Bowman Receives CAREER Award
March 10, 2021 - William Bowman, Samueli School assistant professor of materials science and engineering, has won a Faculty Early Career Development (CAREER) award from the National Science Foundation’s Division Of Materials Research. CAREER awards, considered among the NSF’s most prestigious, support early career faculty who have the potential to serve as academic role models in research and education and to lead advances in the mission of their department or organization.
Bowman’s five-year $699,369 award will advance his research into ceramic materials, which are key components in energy conversion and storage technologies, including fuel cells, batteries and devices that produce hydrogen gas and process carbon dioxide. Specifically, he hopes to better understand the behavior of ceramic materials at the atomic level and enhance their ionic conductivity through state-of-the art nanomaterial fabrication and electron microscopy characterization. His goal is to develop design rules for defects in high-performance engineering materials that will enable the production of improved ceramics for energy conversion and storage, as well as chemical conversion applications.
The award also includes an education and outreach component, which will engage local high school teachers and students from underrepresented groups in science and technology activities. Dubbed STAIR – Science, Technology and Art of Imaging and Recording – the outreach initiative will bring Bowman’s group together with teachers at Santa Ana Valley High School to co-develop a physics curriculum. The program also will provide the classrooms with low-cost optical microscopes called fold scopes, which will be used to teach physics and imaging concepts. Bowman’s students will teach the students how to use the equipment to take photographs and edit them to resemble art. “The results are usually artistic versions of data, which makes it more interesting to make and look at,” said Bowman.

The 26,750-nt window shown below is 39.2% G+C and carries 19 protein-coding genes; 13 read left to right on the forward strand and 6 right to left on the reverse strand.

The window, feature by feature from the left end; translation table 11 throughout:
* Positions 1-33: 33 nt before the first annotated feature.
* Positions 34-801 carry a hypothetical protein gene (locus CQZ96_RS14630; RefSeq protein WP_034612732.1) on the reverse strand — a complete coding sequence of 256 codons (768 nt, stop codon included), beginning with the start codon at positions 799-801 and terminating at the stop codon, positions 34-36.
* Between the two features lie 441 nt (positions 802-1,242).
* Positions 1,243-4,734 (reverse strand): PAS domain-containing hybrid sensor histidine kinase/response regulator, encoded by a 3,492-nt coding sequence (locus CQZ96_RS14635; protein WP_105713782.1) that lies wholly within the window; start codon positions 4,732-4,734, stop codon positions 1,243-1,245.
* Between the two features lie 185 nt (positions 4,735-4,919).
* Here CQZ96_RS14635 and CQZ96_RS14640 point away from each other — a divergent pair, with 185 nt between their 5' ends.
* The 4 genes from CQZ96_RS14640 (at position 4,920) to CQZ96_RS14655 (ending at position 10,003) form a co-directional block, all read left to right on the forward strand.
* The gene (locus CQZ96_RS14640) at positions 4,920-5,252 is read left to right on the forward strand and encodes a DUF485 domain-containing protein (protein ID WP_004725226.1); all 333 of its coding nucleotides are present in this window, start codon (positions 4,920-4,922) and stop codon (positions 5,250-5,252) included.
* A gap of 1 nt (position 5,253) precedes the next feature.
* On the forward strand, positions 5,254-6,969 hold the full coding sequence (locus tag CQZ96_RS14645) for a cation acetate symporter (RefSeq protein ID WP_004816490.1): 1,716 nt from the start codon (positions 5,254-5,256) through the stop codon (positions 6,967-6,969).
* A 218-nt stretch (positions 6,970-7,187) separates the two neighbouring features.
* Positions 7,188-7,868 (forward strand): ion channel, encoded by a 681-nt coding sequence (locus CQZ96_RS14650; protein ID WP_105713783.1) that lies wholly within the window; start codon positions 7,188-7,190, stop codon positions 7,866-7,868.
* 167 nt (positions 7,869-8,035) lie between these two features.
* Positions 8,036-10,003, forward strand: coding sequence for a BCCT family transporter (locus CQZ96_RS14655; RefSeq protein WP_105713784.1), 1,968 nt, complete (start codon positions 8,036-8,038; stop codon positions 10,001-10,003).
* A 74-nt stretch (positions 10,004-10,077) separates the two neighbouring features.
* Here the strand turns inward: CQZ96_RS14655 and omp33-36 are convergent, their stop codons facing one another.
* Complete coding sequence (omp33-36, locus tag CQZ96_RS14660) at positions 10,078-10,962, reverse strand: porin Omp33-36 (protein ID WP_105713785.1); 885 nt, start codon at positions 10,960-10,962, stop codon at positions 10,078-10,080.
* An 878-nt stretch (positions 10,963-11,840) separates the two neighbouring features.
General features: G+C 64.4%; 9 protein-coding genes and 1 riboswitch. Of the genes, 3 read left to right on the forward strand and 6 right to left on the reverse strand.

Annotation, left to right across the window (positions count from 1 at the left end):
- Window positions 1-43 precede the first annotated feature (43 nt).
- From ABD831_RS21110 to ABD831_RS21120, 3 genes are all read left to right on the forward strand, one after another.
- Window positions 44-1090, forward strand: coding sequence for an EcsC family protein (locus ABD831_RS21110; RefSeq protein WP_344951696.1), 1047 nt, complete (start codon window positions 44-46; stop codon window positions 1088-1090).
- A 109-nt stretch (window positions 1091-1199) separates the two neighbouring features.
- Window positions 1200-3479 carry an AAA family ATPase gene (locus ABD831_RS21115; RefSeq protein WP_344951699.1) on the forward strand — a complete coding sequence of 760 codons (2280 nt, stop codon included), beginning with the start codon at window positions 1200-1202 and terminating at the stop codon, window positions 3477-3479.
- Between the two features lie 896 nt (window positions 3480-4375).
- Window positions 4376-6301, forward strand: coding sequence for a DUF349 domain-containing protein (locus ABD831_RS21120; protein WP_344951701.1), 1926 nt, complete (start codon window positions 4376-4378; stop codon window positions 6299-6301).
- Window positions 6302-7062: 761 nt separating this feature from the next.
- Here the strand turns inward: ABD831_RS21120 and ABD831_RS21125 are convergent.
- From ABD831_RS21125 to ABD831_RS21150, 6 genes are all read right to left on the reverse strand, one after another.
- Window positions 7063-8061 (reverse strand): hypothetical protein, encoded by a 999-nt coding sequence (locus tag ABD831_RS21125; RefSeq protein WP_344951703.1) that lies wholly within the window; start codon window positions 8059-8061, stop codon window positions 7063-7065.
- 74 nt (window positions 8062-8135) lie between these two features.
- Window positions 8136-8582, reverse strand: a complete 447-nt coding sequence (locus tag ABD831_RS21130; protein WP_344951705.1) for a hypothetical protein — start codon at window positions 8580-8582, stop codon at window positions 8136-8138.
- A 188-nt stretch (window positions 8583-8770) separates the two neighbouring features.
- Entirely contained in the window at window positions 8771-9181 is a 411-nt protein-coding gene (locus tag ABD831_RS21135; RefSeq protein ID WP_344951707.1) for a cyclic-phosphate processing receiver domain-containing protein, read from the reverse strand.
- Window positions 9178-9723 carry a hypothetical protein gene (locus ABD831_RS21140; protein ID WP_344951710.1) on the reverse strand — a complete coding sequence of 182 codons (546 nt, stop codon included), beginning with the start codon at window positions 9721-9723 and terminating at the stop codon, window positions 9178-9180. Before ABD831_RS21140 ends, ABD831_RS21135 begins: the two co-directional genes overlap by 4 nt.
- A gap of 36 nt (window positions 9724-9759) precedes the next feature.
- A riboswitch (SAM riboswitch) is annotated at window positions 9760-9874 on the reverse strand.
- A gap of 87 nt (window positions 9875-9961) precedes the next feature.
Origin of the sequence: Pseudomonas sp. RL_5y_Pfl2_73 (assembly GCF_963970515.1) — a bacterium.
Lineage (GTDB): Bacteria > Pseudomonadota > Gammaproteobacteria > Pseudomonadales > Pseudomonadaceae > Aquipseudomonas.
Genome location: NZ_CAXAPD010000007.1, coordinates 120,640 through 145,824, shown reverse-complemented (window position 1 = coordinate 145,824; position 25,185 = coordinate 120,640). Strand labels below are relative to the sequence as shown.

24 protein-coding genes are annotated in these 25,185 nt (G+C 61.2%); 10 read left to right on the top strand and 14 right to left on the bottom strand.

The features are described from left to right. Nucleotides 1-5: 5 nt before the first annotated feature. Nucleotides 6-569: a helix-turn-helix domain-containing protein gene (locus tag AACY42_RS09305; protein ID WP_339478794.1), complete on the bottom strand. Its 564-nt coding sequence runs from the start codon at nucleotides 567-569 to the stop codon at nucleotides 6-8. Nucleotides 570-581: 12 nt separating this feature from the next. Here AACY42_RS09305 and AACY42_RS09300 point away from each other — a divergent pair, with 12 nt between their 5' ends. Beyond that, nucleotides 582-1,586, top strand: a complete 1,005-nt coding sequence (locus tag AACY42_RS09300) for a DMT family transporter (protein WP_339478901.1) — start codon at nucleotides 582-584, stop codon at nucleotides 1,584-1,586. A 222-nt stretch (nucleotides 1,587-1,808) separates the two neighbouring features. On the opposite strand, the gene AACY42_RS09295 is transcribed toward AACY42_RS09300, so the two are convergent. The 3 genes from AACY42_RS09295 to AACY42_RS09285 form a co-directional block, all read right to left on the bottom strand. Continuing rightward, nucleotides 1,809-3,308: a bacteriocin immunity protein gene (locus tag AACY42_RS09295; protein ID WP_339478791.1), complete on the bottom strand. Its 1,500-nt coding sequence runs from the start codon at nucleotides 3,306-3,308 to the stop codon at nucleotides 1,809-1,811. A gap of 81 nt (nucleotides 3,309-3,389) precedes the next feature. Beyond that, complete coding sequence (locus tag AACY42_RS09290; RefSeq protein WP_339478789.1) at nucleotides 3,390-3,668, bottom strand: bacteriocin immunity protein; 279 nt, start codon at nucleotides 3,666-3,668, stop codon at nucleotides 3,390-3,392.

Additionally, the funding will provide materials science graduate students with training in advanced nanomaterials synthesis and characterization. This will prepare them for employment in manufacturing, and in research and development in clean energy and semiconductors.
“I was really happy about the award announcement,” Bowman said. “I feel the science we proposed is exciting and timely, and it should help us better understand how ceramics perform in electrochemical devices needed to electrify and decarbonize society. The award will support members of my lab who are working to explain how the behavior of these materials arises from their arrangements of atoms.”
– Anna Lynn Spitzer